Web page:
Definition of unsusceptible in US English:



  • 1Not likely or liable to be influenced or harmed by a particular thing.

    ‘infants are relatively unsusceptible to infections’
    • ‘These patterns suggest the existence of both inherent susceptibility and resistance, but also underscore the ability of S. mansoni to adapt to and acquire previously unsusceptible species as hosts.’
    • ‘More importantly, being rich doesn't make them unsusceptible to problems every family faces.’
    • ‘Without Chelex, nicking may also involve a second mechanism that is relatively unsusceptible to radical quenching-perhaps via the formation of chromophores that may directly initiate DNA cleavage with UV-A excitation.’
    • ‘He has the power to make hearts beat faster, time move at a slower pace and, for the unsusceptible, flesh creep.’
    • ‘Suicide terrorists are not some other breed of men, unsusceptible to the usual tools of statecraft.’
    • ‘However, he was not unsusceptible to those dark powers which amassed now against his soul.’
    • ‘The life of men, of the beasts of the field, of the earth itself seemed destined to revolve in an everlasting cycle, a natural cycle, unsusceptible to the changes of time.’
    • ‘The classic example of a public good is a lighthouse: unlike a private good, the benefits of the lighthouse are joint and, once produced, are unsusceptible to exclusion.’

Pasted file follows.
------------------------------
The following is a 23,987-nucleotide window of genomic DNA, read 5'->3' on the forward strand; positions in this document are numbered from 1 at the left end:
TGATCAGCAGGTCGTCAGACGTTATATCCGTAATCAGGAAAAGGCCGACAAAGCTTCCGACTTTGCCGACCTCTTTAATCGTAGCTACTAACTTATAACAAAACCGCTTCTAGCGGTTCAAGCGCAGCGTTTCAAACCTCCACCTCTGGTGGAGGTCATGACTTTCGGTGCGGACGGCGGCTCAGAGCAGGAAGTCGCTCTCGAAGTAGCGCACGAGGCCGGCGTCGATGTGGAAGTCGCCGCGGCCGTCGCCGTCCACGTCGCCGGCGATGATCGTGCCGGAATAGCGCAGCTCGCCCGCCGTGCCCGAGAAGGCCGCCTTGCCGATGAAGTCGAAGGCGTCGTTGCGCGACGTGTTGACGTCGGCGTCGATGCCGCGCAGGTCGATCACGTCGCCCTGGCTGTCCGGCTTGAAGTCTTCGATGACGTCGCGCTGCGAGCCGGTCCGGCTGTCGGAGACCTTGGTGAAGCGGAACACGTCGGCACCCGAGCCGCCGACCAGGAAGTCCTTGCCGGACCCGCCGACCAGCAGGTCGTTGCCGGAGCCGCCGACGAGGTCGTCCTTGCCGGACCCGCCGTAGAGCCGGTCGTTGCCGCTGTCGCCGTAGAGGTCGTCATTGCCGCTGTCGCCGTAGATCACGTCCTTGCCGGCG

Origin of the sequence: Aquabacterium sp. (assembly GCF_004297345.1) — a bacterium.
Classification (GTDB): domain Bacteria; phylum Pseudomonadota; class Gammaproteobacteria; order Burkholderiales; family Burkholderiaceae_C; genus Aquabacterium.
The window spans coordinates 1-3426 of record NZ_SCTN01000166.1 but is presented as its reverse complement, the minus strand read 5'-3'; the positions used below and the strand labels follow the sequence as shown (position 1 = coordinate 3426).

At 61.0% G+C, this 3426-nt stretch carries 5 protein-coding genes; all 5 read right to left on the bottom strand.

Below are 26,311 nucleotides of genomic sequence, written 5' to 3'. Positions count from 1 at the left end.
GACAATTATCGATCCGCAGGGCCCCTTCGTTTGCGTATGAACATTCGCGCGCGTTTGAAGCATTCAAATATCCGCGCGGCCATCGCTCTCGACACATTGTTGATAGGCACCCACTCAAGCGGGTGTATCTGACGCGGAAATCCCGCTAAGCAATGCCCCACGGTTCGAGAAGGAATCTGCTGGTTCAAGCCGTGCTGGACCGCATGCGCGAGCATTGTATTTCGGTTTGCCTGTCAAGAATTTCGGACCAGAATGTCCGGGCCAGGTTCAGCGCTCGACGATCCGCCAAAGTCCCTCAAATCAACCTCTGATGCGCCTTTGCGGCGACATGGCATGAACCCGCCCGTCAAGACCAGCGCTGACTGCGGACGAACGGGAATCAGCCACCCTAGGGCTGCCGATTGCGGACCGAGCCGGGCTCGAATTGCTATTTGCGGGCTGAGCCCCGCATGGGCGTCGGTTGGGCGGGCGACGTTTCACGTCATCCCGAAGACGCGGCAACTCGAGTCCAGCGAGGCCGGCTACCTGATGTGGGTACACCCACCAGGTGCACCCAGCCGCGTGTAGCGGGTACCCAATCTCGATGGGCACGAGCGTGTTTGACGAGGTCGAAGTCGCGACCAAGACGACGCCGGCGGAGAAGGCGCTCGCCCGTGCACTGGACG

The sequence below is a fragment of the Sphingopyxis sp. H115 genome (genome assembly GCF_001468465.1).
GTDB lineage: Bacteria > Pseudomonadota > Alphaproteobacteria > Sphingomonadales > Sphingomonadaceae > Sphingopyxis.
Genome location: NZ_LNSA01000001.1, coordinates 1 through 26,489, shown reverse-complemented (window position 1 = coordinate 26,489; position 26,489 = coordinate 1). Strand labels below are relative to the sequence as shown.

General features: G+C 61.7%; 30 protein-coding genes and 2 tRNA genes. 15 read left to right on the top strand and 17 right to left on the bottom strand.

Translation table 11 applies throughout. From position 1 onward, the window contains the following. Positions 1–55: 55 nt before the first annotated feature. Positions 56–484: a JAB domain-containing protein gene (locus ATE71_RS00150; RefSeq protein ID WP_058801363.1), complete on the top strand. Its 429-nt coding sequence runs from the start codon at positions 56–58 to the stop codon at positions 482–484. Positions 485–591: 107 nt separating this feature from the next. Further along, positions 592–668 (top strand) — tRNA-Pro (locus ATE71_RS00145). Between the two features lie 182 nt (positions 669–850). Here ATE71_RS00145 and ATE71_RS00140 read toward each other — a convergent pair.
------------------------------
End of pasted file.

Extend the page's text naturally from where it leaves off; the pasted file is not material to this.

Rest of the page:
• ‘Since toddlers are largely unsusceptible to cease-and-desist letters, it fell to the cassette makers to stop abetting the kids' illegal behavior.’
    • ‘Romantic relationships have been presumed unsusceptible to a structure of rules, perhaps because of the widespread belief that love is the most intimate and idiosyncratic of human emotions.’
    • ‘Those who proved themselves unsusceptible to bribery were murdered.’
    • ‘Such alterations are inherently unsusceptible to quantitative measurement or prediction.’
    • ‘Now we have a ghastly split between the mundane, apparently unsusceptible to any form of artistic transfiguration, and pure music whose splendour and misery are that it is uncontaminated by reality.’
    resistant, not subject, not liable, not vulnerable, not open, not exposed
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  • 2unsusceptible ofpredicative Not capable or admitting of.

    ‘their meaning is unsusceptible of analysis’
    • ‘We cannot pronounce them unsusceptible of civilization since even apes have been taught to eat, drink, repose and dress like men.’